Los Alamos National Laboratory

Los Alamos National Laboratory

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America must invest in R and D, personnel for arms control verification

The Big Science model continues to drive innovation at our nation’s nuclear weapons laboratories where the country’s nuclear-detection expertise resides.
October 26, 2018
An unarmed Minuteman III intercontinental ballistic missile launches during an operational test

An unarmed Minuteman III intercontinental ballistic missile launches during an operational test on Feb. 20, 2016, at Vandenberg Air Force Base, Calif. (U.S. Air Force via AP)

America must invest in R and D, personnel for arms control verification

by Nancy Jo Nicholas

Even a century ago, when a nation’s military might could be measured by conspicuous assets such as tanks and battleships, confirming their numbers was difficult. Today, when possession of even a small amount of nuclear material can make a nation a formidable adversary, verification is even harder.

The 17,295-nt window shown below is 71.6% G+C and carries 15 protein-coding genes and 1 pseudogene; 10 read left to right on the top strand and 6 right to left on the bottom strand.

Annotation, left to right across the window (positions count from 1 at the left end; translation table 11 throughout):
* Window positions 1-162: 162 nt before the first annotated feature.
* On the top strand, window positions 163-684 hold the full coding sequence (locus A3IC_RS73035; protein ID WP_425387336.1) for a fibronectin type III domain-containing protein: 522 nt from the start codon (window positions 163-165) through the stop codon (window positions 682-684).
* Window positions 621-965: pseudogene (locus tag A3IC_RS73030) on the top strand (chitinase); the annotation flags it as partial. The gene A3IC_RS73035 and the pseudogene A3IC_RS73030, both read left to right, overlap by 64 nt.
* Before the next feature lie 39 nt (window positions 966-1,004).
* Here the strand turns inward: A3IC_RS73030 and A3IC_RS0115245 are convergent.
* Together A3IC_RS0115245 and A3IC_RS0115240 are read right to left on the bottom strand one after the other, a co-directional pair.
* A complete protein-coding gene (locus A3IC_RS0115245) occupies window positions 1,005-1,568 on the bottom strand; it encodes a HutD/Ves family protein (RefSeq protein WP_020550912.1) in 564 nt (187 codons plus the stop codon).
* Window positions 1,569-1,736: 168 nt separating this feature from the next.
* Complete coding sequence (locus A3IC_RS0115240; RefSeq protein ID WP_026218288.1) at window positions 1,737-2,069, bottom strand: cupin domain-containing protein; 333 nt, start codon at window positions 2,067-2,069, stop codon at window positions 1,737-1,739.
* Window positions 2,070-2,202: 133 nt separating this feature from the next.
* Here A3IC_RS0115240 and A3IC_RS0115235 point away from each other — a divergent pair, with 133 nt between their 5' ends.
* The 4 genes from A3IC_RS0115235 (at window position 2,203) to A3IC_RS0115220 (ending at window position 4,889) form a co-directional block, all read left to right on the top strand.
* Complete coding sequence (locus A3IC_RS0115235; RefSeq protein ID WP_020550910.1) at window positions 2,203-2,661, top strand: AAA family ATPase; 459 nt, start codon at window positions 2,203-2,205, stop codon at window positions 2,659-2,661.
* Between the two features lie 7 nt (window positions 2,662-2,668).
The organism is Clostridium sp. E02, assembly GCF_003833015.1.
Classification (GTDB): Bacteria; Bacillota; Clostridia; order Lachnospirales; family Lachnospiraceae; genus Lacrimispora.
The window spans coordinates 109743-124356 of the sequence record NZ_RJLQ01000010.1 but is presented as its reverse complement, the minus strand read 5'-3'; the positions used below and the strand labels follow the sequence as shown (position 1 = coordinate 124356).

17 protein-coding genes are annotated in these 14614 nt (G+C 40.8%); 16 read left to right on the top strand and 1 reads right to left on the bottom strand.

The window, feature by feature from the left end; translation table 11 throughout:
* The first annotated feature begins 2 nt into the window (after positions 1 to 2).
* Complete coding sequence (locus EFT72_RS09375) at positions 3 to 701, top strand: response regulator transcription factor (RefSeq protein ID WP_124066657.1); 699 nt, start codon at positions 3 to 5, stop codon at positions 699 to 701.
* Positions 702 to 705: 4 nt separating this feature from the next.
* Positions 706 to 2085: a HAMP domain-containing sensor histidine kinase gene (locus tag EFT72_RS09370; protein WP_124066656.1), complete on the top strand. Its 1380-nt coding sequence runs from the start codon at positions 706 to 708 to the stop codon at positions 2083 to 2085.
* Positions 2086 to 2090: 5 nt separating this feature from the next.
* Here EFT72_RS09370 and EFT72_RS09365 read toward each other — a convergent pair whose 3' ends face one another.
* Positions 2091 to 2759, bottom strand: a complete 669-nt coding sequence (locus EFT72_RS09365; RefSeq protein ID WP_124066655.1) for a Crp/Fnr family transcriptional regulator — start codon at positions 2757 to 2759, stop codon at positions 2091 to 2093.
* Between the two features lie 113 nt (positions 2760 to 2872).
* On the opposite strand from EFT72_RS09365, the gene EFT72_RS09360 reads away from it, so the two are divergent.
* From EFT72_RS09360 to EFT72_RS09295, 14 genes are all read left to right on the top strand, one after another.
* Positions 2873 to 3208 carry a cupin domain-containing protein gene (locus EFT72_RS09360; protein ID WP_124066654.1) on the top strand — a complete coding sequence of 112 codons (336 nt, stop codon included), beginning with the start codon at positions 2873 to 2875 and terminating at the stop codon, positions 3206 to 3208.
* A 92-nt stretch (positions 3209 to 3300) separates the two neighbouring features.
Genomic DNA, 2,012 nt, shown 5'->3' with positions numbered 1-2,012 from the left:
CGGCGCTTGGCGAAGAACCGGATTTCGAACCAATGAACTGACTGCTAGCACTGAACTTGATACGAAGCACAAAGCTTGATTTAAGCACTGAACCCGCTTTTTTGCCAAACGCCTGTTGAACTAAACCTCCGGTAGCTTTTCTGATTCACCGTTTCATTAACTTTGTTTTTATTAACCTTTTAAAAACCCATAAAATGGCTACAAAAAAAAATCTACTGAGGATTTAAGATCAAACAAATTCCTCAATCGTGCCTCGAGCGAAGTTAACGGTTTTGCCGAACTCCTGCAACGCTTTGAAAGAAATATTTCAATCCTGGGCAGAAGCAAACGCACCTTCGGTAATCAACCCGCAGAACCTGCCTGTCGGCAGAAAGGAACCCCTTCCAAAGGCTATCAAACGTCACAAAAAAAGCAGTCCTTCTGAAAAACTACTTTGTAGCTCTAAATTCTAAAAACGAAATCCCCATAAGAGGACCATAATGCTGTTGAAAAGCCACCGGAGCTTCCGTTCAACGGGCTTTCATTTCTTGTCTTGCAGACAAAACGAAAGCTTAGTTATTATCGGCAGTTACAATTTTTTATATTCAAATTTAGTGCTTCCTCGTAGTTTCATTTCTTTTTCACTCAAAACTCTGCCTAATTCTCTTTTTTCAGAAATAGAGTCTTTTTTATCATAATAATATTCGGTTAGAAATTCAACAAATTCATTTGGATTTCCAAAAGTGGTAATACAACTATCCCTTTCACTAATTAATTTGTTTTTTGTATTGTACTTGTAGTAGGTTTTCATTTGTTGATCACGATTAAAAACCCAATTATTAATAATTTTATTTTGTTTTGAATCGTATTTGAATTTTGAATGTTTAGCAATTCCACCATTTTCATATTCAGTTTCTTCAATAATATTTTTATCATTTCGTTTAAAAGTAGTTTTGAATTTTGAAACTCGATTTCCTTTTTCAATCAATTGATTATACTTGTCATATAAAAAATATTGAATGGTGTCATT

Given this, we need to actively pursue state-of-the-art physics to provide tools to ensure nations are complying with international treaties. Without those tools, we stand exposed to new threats that could slip under the shield of an unverifiable treaty.

We learned this lesson in the Cold War with the Limited Test Ban Treaty of 1963. Signed by the United States, the Soviet Union and the United Kingdom in August 1963, it prohibited nuclear weapons tests “or any other nuclear explosion” in the atmosphere, outer space and underwater. The only problem: We couldn’t verify it — not yet anyway; the technology didn’t exist.

Scientists and engineers at Los Alamos National Laboratory had been working to develop nuclear detonation-detection satellites for four years, but they weren’t ready. So they did what they had to do: They moved quickly.

This story first appeared in Defense News.